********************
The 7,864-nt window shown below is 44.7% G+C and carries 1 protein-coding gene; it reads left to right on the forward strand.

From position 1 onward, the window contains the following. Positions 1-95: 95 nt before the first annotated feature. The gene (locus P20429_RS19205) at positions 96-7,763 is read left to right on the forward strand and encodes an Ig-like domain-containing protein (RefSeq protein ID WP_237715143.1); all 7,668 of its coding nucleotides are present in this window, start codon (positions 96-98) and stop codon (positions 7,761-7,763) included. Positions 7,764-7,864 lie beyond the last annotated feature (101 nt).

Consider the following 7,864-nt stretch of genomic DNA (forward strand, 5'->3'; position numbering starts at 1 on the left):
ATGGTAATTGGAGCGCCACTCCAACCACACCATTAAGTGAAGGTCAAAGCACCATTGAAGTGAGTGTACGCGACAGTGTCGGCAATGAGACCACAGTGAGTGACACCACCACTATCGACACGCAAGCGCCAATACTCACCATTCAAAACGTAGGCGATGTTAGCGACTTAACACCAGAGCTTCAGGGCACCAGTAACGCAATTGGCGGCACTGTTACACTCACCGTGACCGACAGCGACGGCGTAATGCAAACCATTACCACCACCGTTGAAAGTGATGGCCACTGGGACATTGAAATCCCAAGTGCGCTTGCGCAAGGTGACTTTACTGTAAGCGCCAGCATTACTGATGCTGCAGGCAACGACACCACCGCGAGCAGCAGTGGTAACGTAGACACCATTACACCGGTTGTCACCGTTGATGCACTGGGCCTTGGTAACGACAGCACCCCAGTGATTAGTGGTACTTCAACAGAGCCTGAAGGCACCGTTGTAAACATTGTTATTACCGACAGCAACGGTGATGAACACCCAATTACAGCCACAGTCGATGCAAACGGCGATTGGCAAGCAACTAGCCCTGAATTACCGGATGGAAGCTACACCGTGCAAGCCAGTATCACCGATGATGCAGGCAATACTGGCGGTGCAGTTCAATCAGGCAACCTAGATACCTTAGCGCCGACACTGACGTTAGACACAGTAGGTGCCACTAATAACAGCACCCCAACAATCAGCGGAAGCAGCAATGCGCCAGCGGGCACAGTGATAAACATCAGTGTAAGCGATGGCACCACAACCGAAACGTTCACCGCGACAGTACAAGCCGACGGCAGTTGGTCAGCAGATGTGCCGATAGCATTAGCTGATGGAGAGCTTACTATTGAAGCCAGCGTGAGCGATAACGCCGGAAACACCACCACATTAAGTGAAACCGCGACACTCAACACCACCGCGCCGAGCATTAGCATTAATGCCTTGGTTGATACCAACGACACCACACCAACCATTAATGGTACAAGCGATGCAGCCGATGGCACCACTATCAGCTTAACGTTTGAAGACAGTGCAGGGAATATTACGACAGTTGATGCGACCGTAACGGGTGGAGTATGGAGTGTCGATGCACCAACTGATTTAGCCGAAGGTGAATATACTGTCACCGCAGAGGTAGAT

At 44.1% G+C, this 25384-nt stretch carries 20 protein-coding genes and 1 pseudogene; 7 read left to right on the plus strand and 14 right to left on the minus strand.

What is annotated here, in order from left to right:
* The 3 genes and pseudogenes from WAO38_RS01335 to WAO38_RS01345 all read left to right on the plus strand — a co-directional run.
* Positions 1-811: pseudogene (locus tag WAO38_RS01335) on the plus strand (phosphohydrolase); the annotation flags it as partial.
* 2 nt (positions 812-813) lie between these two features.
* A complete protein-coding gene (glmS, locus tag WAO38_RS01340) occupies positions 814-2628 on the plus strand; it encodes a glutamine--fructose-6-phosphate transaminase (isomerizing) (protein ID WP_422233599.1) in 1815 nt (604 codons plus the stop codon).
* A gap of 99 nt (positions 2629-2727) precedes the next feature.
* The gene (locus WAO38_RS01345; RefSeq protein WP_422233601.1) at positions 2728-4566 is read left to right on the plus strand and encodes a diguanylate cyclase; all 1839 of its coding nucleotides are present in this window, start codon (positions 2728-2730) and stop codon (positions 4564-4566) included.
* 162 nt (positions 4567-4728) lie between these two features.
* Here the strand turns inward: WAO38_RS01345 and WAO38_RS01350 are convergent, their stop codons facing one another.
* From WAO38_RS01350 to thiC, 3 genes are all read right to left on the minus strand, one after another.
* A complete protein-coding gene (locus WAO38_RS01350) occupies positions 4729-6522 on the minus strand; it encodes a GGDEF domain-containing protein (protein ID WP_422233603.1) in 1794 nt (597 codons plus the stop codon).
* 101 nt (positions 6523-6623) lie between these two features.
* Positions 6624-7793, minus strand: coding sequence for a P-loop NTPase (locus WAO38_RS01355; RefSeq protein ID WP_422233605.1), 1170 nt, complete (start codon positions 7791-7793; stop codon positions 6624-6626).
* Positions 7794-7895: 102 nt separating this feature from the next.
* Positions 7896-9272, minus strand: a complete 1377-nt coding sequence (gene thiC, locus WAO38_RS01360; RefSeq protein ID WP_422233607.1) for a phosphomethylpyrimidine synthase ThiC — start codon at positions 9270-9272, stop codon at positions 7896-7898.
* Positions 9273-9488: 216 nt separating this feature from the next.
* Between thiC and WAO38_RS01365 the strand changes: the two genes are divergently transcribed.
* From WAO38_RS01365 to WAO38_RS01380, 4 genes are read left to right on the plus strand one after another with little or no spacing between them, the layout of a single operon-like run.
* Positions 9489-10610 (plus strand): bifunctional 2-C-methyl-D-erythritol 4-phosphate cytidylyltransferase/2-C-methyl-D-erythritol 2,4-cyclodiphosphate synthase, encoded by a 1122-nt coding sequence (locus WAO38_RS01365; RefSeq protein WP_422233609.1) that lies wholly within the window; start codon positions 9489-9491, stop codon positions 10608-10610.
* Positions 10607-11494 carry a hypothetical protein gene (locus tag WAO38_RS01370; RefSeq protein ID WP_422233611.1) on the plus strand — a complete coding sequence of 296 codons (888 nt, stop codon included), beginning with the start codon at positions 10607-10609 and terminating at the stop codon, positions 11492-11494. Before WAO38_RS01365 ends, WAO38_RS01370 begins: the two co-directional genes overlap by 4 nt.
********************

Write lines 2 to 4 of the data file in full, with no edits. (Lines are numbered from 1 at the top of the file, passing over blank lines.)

From position 1 onward, the window contains the following. Positions 1-95: 95 nt before the first annotated feature. The gene (locus P20429_RS19205) at positions 96-7,763 is read left to right on the forward strand and encodes an Ig-like domain-containing protein (RefSeq protein ID WP_237715143.1); all 7,668 of its coding nucleotides are present in this window, start codon (positions 96-98) and stop codon (positions 7,761-7,763) included. Positions 7,764-7,864 lie beyond the last annotated feature (101 nt).

Consider the following 7,864-nt stretch of genomic DNA (forward strand, 5'->3'; position numbering starts at 1 on the left):
ATGGTAATTGGAGCGCCACTCCAACCACACCATTAAGTGAAGGTCAAAGCACCATTGAAGTGAGTGTACGCGACAGTGTCGGCAATGAGACCACAGTGAGTGACACCACCACTATCGACACGCAAGCGCCAATACTCACCATTCAAAACGTAGGCGATGTTAGCGACTTAACACCAGAGCTTCAGGGCACCAGTAACGCAATTGGCGGCACTGTTACACTCACCGTGACCGACAGCGACGGCGTAATGCAAACCATTACCACCACCGTTGAAAGTGATGGCCACTGGGACATTGAAATCCCAAGTGCGCTTGCGCAAGGTGACTTTACTGTAAGCGCCAGCATTACTGATGCTGCAGGCAACGACACCACCGCGAGCAGCAGTGGTAACGTAGACACCATTACACCGGTTGTCACCGTTGATGCACTGGGCCTTGGTAACGACAGCACCCCAGTGATTAGTGGTACTTCAACAGAGCCTGAAGGCACCGTTGTAAACATTGTTATTACCGACAGCAACGGTGATGAACACCCAATTACAGCCACAGTCGATGCAAACGGCGATTGGCAAGCAACTAGCCCTGAATTACCGGATGGAAGCTACACCGTGCAAGCCAGTATCACCGATGATGCAGGCAATACTGGCGGTGCAGTTCAATCAGGCAACCTAGATACCTTAGCGCCGACACTGACGTTAGACACAGTAGGTGCCACTAATAACAGCACCCCAACAATCAGCGGAAGCAGCAATGCGCCAGCGGGCACAGTGATAAACATCAGTGTAAGCGATGGCACCACAACCGAAACGTTCACCGCGACAGTACAAGCCGACGGCAGTTGGTCAGCAGATGTGCCGATAGCATTAGCTGATGGAGAGCTTACTATTGAAGCCAGCGTGAGCGATAACGCCGGAAACACCACCACATTAAGTGAAACCGCGACACTCAACACCACCGCGCCGAGCATTAGCATTAATGCCTTGGTTGATACCAACGACACCACACCAACCATTAATGGTACAAGCGATGCAGCCGATGGCACCACTATCAGCTTAACGTTTGAAGACAGTGCAGGGAATATTACGACAGTTGATGCGACCGTAACGGGTGGAGTATGGAGTGTCGATGCACCAACTGATTTAGCCGAAGGTGAATATACTGTCACCGCAGAGGTAGAT